I’ve been spending a lot of time thinking about culture, how it eats strategy for breakfast, and how most of us think we can’t do anything to change or affect the culture in which we live and work. I strongly disagree, and so does Tony Hsieh, CEO of Zappos.com. The following is an excerpt from Delivering Happiness: A Path to Profits, Passion, and Purpose.
“Building a brand today is very different from building a brand 50 years ago. It used to be that a few people got together in a room, decided what the brand position was going to be, and then spent a lot of money buying advertising telling people what their brand was. And if you were able to spend enough money, then you were able to build your brand.”
“It’s a very different world today. With the Internet connecting everyone together, companies are becoming more and more transparent whether they like it or not. An unhappy customer or a disgruntled employee can blog about a bad experience with a company, and the story can spread like wildfire…”
“The good news is that the reverse is true as well. A great experience with a company can be read by millions of people almost instantaneously as well. The fundamental problem is that you cannot possibly anticipate every possible touch point that could influence the perception of your company’s brand. Every employee can affect your company’s brand…”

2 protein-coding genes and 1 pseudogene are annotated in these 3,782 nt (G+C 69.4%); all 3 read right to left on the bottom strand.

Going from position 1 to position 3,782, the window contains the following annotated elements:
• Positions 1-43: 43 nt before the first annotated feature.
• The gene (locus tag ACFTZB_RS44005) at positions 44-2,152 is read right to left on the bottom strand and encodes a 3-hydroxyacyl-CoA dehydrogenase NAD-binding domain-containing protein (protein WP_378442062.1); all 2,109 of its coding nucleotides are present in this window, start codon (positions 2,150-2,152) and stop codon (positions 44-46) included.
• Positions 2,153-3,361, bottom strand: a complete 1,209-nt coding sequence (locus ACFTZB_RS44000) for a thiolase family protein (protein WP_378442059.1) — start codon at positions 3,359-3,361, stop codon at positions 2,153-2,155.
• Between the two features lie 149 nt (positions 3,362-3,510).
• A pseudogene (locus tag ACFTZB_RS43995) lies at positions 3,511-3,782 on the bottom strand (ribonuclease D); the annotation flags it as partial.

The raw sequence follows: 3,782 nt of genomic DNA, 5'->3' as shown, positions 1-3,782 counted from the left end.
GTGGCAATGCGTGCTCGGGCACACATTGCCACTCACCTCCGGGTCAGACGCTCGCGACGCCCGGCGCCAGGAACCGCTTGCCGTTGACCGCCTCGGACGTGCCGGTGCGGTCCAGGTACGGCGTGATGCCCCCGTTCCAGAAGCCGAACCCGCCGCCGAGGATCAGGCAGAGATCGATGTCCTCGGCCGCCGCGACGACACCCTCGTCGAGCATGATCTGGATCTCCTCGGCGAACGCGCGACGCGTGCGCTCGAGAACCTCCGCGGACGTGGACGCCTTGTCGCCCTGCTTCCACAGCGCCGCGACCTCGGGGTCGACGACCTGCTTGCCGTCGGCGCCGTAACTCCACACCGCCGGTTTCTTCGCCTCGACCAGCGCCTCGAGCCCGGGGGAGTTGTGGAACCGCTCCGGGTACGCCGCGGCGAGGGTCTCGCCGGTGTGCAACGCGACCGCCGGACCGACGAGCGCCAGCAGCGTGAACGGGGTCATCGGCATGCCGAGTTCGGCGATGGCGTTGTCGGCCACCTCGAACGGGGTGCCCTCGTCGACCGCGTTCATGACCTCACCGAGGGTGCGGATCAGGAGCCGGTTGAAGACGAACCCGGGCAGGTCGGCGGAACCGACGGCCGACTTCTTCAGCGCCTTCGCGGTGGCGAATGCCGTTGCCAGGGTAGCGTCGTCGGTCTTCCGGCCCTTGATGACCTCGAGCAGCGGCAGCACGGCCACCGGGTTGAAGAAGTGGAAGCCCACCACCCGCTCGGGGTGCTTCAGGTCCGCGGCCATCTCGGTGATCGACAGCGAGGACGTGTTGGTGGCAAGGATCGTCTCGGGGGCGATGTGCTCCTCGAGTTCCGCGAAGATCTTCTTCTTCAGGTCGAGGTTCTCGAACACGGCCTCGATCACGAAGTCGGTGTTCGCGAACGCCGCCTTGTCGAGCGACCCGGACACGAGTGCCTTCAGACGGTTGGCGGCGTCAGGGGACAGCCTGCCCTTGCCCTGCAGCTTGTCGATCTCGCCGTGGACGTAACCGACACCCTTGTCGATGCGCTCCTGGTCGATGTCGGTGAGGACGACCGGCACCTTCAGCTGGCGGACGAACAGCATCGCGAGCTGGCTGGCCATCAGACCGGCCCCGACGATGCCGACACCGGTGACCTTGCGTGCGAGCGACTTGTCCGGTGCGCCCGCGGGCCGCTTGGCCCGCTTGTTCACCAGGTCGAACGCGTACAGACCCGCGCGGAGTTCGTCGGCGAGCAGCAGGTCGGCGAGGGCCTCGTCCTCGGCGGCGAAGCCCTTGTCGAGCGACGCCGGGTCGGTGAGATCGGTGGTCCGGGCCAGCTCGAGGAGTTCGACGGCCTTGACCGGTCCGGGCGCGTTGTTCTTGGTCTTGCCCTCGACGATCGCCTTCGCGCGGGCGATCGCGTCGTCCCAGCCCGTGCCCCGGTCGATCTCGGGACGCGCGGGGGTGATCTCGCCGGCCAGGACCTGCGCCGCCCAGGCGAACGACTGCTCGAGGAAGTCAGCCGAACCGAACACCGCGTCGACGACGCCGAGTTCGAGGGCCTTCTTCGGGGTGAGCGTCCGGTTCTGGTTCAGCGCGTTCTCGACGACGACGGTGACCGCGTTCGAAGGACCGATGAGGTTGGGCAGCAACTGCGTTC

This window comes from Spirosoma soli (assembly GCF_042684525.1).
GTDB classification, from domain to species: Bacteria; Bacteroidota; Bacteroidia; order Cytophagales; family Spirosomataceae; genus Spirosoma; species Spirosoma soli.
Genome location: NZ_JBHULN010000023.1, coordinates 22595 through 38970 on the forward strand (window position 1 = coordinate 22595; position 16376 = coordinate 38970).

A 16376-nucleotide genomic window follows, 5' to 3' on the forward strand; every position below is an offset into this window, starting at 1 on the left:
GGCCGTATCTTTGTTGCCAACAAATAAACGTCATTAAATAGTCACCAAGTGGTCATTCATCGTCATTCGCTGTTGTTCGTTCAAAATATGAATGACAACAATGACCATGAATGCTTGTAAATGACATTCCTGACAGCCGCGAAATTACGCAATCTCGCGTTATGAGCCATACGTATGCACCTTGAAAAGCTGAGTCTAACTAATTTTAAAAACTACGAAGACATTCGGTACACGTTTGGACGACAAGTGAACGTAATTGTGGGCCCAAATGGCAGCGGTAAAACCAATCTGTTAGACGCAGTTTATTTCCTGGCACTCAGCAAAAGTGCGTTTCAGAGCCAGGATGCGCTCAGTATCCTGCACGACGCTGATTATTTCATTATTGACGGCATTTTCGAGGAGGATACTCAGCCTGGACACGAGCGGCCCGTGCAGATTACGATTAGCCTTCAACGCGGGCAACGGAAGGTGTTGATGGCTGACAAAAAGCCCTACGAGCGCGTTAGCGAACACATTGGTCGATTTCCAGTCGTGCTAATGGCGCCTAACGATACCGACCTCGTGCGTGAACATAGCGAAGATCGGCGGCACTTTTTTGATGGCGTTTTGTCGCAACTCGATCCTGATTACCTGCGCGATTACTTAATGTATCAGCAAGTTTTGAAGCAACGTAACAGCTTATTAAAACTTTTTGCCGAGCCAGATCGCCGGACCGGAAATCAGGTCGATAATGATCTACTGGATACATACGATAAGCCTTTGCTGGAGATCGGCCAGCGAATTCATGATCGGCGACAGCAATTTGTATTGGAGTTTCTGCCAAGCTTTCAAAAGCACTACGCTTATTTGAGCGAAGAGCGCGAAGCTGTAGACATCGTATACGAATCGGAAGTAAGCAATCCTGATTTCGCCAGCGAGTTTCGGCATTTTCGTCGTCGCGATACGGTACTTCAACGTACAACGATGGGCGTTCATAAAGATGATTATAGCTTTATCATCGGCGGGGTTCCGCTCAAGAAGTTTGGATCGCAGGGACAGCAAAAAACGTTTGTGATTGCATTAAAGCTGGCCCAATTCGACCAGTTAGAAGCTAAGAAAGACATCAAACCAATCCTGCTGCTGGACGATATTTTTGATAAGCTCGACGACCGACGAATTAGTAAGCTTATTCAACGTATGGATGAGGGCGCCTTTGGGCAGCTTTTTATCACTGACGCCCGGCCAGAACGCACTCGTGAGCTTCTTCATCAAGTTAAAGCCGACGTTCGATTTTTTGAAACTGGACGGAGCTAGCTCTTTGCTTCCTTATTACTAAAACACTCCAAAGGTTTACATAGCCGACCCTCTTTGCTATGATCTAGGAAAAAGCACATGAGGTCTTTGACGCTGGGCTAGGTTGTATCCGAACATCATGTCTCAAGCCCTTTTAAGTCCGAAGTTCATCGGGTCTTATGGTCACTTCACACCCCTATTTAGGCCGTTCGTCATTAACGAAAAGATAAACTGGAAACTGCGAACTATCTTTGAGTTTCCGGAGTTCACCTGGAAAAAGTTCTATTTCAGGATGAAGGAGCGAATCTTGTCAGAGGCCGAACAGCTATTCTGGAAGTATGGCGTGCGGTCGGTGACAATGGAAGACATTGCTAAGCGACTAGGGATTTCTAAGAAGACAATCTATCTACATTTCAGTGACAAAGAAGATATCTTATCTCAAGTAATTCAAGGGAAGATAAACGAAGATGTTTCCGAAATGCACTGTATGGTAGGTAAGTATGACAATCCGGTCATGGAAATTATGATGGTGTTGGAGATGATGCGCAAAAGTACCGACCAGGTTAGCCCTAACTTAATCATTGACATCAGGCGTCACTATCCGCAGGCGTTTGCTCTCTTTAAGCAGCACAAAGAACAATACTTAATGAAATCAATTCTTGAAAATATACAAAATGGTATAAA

“Many companies have core values, but they don’t really commit to them. They usually sound more like something you’d read in a press release Maybe you learn about them on day one of orientation, but after that it’s just a meaningless plaque on the wall of the lobby.”
“We believe that it’s really important to come up with core values that you can commit to. And by commit, we mean that you’re willing to hire and fire based on them. If you’re willing to do that then you’re well on your way to building a company culture that is inline with the brand you want to build. You can let all of your employees be your brand ambassadors, not just the marketing or PR department.”
“At the end of the day, just remember that if you get the culture right, most of the other stuff – including a great brand – will fall into place on it’s own.”
– Tony Hsieh